Adults Leaners' Week starts tomorrow amid doubts about the government's lifelong learning project.
THE SEVENTH national Adult Learners' Week starts tomorrow, but the mood is markedly more downbeat than a year ago.
Alan Tuckett, a government adviser on lifelong learning, and director of the National Institute of Adult and Continuing Education, said: "The needs of older people are almost totally ignored in the government green paper, The Learning Age. This policy gap really matters."
Last year, fresh from the Labour election landslide, education secretary David Blunkett chose adult learners' week for his first public address. He announced the creation of the national advisory group for continuing education and lifelong learning, with Mr Tuckett and Northern College principal Bob Fryer at the helm.
Manifesto promises of a University for Industry, a New Deal for the longer term unemployed, individual learning accounts, a national learning helpline, mention of lifelong learning in the Queen's speech, a promise of a white paper and the forthcoming publication of the Dearing and Kennedy reports all raised hopes. Alongside the appointment of a lifelong learning minister, Kim Howells, it combined to confer status on the previously disenfranchised lifelong-learning lobbyists.
But the mood of euphoric anticipation has been replaced by talk of "policy gaps".
Allan Rogers, Labour MP for Rhondda and chairman of the Parliamentary All-Party Group for Adult Education, fears that all the government has offered so far is gimmicks. "The rhetoric is positive and I believe that there is a genuine desire to make the lifelong learning process work," he said. "But so far policy is thin."
Mr Rogers believes that the University for Industry is unnecessary. "I've seen colleges and universities develop links with industry, and I'd much rather see resources going into those existing structures than spending it on the UFI," he said. "Pounds 15 million of public funding is a hell of a lot when you think that direct spending on adult education is so much on the periphery."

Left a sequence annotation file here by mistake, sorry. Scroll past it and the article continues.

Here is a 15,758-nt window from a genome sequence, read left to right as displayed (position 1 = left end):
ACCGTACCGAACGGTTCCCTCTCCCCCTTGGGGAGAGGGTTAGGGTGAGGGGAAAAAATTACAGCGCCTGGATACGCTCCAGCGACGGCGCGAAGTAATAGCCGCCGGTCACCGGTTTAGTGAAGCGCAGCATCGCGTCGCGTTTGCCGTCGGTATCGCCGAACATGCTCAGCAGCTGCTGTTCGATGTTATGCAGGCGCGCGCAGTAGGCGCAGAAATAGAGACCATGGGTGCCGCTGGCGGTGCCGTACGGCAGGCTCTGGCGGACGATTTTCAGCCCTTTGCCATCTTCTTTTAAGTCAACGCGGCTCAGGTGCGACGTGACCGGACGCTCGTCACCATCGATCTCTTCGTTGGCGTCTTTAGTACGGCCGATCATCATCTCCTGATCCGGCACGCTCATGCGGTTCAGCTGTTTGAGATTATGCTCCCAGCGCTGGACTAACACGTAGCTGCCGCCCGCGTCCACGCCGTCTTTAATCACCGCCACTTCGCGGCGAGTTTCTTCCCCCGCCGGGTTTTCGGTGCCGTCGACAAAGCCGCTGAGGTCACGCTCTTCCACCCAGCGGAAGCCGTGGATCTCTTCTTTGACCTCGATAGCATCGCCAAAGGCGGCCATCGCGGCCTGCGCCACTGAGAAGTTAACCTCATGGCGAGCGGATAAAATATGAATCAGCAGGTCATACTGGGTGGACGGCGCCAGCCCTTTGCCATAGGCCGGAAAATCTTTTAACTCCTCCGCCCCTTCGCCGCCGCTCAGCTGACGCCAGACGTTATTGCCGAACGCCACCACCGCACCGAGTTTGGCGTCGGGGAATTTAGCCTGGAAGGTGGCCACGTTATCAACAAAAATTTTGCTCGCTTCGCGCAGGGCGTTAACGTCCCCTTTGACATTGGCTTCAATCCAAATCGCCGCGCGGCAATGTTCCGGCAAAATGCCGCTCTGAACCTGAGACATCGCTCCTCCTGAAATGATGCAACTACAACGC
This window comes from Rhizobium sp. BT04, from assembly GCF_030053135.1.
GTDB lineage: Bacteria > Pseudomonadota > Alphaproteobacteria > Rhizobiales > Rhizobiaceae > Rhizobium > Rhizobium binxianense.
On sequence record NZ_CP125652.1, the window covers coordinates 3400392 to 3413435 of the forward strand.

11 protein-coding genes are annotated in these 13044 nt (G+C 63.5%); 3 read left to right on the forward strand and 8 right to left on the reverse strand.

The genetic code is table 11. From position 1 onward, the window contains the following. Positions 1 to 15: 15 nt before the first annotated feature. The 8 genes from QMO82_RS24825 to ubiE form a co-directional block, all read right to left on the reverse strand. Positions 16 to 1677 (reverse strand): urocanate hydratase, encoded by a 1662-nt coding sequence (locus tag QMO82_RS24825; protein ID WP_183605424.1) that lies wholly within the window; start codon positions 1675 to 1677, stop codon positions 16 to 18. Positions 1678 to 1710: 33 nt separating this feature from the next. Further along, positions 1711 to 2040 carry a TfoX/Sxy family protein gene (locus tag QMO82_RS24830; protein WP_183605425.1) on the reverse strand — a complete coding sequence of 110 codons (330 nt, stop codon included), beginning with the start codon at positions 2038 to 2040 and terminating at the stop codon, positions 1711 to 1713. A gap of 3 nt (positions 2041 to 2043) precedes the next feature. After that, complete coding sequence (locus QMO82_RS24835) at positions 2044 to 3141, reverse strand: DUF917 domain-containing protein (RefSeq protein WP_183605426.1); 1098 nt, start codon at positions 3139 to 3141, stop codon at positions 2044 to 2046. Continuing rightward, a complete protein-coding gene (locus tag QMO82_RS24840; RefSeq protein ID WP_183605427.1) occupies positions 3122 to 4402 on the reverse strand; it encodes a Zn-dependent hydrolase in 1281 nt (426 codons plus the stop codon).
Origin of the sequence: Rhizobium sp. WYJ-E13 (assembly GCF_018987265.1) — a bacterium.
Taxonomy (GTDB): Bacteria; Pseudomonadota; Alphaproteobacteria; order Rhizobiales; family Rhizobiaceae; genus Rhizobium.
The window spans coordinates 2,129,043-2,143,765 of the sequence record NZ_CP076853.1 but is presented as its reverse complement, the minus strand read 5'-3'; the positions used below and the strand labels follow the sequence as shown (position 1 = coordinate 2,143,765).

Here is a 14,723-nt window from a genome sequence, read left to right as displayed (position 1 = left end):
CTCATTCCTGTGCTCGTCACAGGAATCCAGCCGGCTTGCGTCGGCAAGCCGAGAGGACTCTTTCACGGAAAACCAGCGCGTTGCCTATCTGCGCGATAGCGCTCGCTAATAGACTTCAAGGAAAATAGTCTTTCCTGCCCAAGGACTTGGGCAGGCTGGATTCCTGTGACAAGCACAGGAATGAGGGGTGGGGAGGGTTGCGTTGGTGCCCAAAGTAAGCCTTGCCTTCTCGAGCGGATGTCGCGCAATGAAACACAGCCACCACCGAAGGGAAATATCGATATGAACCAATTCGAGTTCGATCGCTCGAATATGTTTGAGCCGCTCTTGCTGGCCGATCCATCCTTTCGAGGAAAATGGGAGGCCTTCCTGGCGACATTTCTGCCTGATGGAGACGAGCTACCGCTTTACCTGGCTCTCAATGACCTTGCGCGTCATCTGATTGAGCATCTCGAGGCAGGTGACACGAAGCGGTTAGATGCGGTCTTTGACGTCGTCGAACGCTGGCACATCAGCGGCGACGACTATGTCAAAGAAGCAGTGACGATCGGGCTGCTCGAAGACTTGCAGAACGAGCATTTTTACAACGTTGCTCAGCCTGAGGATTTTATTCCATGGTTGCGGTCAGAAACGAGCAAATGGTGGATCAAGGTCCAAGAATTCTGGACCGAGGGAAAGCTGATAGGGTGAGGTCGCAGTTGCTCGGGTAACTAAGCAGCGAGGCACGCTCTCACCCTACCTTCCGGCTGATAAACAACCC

He has similar doubts about the plans to give one million people an individual learning account, each with Pounds 150 worth of learning credit. "The principle of people carrying around x amount of educational credit is difficult if the message is 'once the credit is dispensed with - hard luck'. The bottom line is always adequate resources. Pounds 150 each per annum is not an awful lot," he said.
The problem with gimmicks is that they cost money that could be spent elsewhere. "We've been round this track before," said Mr Rogers. "When Shirley Williams in the last Labour government set up an advisory committee on adult and continuing education. We go through the process periodically. But it is no good talking about lifelong learning unless you make resources available throughout people's lives."
The forthcoming government comprehensive spending review "will reveal all", he said.
NIACE's Alan Tuckett, agrees that regardless of all the rhetoric, there remains an "outstanding agenda". The government's failure to "stop punishing part-time students for learning" and remove funding inequities between part-time and full-time students was a bitter disappointment.
The institute wants the government to prioritise making the duty of local education authorities to deliver adequate adult education.
"What will the government say about family learning?" he asked. "What about older people when there is no attention being paid to the demographics of an ageing society? The 16-hour rule is still a barrier to the unemployed."
But Mr Tuckett is resolutely upbeat. He is confident that the learners' week, during which the government is hosting a European lifelong learning conference that is "one of the biggest events during its whole European presidency", represents the ideal opportunity for lobbying.
"Some of the harder questions have to be teased out, but the green paper points to a genuinely different tone of voice from the previous government," he said. "The last year has given us a real reason to argue with the Treasury. I feel gung-ho."
Leader, feature pages 11, 17